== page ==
Man of Leisure?

09.13.13

Why Prince William is Mad To Quit The Day Job For A Full-Time Life of Ribbon-Cutting

Giving up work to become a charitable fundraiser and roving ambassador won't play well with the British public, who have always admired the young royals grasp of normality

One of the most successful illusions that William and Kate have managed to pull off since their marriage in April 2011 is that, despite their enormous wealth and privilege, they were, underneath it all, just two ordinary kids who fell in love and got married. Some of this has undoubtedly been engineered, but, the even more extraordinary truth is that Kate’s upper middle-class background has had a revolutionary, normalising effect on how the royal family are perceived - and how they perceive themselves.

The continuing success of William and Kate in reinvigorating the once-moribund British monarchy relies on the public’s ability to identify with them. Kate is the girl next door, William is the guy anyone would be happy for their mother to meet. They ask their staff to call them by their first names (although Kate does prefer to be called Catherine).

Kate has been very insistent about her and William continuing to do plenty of regular stuff, the most public demonstration of which comes in her weekly supermarket shop in Waitrose on the island of Anglesey (but this is not a staged event and Kate genuinely wishes it wasn’t public; her reps moved quickly against the only UK paper to publish the most recent set of supermarket shots and they were removed from the Daily Telegraph’s website).

But their normalness is there in everything they do, whether it’s taking the train down to London from Wales along with everyone else, driving themselves home from the hospital after the baby is born or, in William’s case, playing football with his mates in the park and, crucially, holding down a full-time job in the RAF.

But yesterday, William played one of the dumbest moves of his life as a Prince when he officially left his job.

His job description now appears to be exactly what was written on the birth certificate of Prince George: Prince of the United Kingdom.

Which, however you slice it, is not exactly normal.

Kensington Palace released the news yesterday, but rather mixed its messages. While the official statement said that William would “continue to support the work of The Queen and the Royal Family through a program of official engagements, both at home and overseas, with The Duchess of Cambridge,” 9code for 'they willbe going on tour in Australia next year') courtiers insisted in private briefings that this was a ‘transition year’ and that William was not becoming a ‘full-time working royal’.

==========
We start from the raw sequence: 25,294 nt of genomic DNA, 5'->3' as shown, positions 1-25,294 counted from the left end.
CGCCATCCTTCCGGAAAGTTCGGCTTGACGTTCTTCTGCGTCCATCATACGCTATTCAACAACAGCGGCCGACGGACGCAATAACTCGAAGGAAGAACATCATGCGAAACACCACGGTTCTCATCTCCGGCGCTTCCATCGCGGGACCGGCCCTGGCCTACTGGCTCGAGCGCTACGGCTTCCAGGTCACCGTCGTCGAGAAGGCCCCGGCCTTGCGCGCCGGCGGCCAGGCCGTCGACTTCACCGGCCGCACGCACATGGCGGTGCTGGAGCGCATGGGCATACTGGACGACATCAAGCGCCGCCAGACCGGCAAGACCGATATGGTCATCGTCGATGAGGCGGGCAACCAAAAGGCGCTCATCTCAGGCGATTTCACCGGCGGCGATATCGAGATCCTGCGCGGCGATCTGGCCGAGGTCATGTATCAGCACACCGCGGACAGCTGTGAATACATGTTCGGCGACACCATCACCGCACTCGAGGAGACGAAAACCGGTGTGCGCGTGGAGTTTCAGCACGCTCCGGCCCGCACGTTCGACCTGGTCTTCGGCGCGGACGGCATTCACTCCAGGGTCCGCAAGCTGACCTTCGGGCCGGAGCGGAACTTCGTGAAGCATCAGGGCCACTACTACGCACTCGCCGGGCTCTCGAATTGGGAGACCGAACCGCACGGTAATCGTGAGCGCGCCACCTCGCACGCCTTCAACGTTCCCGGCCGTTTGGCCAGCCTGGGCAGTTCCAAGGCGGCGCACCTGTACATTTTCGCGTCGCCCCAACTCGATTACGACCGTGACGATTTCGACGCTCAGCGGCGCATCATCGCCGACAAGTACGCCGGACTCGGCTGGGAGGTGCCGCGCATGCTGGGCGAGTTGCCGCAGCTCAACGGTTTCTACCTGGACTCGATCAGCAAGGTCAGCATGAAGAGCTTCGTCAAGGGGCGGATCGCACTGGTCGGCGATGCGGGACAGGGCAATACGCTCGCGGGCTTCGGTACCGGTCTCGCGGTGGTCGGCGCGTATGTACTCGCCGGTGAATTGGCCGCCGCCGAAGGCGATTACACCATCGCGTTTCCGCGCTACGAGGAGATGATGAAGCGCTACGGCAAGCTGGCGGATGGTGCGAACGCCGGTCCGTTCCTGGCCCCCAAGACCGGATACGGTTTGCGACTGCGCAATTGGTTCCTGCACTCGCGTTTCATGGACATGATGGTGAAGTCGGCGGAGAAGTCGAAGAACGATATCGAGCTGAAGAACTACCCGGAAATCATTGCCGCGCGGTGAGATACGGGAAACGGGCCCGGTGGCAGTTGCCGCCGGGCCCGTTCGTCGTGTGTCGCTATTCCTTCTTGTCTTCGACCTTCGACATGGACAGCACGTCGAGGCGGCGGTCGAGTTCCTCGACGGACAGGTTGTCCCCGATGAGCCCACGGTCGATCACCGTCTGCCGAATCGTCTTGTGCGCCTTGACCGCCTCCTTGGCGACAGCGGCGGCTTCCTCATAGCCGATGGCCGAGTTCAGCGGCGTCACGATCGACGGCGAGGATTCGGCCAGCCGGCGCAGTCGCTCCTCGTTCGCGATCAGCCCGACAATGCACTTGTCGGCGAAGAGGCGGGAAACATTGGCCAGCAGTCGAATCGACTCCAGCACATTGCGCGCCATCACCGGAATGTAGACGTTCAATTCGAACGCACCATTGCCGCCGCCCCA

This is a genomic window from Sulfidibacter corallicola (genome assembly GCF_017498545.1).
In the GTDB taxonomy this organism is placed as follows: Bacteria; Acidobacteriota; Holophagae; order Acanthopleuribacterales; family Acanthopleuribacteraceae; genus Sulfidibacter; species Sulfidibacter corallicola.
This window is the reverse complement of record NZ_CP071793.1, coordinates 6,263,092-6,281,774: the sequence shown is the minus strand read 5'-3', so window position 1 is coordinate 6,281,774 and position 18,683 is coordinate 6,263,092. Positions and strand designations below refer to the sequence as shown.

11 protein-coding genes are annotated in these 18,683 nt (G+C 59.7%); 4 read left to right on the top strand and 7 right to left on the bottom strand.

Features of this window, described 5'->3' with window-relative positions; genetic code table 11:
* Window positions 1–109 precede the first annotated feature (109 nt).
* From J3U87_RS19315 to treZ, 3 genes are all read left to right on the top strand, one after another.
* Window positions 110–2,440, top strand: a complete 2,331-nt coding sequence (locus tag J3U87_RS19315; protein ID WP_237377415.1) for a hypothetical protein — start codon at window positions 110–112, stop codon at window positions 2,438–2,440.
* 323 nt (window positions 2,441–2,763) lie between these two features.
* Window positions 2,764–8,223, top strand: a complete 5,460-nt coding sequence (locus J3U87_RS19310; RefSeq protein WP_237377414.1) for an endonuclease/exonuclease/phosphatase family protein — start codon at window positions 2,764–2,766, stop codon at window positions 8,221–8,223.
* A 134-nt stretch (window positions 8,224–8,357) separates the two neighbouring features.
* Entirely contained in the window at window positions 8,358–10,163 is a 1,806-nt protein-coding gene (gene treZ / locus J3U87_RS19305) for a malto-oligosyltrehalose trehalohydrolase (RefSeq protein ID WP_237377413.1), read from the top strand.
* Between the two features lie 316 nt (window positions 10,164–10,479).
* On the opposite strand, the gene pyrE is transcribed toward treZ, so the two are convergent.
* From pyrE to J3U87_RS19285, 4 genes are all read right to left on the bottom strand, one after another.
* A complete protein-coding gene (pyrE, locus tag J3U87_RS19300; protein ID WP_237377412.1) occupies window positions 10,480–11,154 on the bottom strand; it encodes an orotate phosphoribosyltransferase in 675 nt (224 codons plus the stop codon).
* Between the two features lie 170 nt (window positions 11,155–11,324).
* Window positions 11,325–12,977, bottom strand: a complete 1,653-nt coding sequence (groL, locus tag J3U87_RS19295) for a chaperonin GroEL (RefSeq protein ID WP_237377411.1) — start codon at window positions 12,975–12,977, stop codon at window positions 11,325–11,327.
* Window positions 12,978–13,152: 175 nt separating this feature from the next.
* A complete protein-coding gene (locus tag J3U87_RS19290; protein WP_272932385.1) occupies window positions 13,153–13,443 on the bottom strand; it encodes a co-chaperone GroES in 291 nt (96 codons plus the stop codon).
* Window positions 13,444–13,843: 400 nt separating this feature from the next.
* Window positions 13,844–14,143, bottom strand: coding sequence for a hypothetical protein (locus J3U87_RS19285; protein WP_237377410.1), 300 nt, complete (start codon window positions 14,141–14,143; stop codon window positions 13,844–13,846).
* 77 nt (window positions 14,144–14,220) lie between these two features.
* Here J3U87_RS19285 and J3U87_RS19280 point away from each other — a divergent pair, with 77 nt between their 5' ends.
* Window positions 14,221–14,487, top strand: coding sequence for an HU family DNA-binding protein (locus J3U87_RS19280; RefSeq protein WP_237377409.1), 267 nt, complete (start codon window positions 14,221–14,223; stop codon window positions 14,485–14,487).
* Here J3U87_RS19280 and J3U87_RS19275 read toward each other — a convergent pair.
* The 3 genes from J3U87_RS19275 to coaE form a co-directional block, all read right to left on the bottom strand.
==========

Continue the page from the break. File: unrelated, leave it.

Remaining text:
Then, just a few hours after the first press release, there came another. This one said that William would be  “…expanding his work in the field of conservation, particularly in respect of protecting endangered species and habitat..”

This second release also said that William was to be president of a new charitable partnership, named “United for Wildlife”, which would be “a long-term commitment to tackle the global challenges to the world’s natural resources so they can be safeguarded for future generations.”

Now, while few would disagree with the importance of choosing a cause one is passionate about, and undoubtedly the preservation of cheetahs and elephants is a noble calling, is William, 31, seriously saying that he is going to spend the rest of his life cutting ribbons and hugging rhinos full time?

What will he actually do all day, in between going on tours of biscuit factories? Write letters? Jump on the phone with Sting?

The man will go mad before he turns forty.

William suddenly seems at severe risk of becoming what everyone dreads most: his father. Give it a couple of years rattling around KP, getting under Kate’s feet and he’ll probably be firing off letters to architects complaining about the blots they are building on the landscape.

William’s apparent retirement from the world of work at the age of 31 is bound to play as badly as his embrace of paid employment played well. It is hard to imagine how the usually media-savvy Prince and his wife could have allowed themselves to be led to believe otherwise. How could they be so out of touch? The public simply won’t accept that touring the world by private jet as a ‘super-ambassador’ is a real job.

Surely an accommodation could have been reached with the army or RAF to allow William to continue working and also fulfill his royal duties and charitable goals?

Maybe this is why the palace has said that this is a transition year.

And we can only hope that at the end of it, William does the smart thing, wakes up and gets himself a real job again.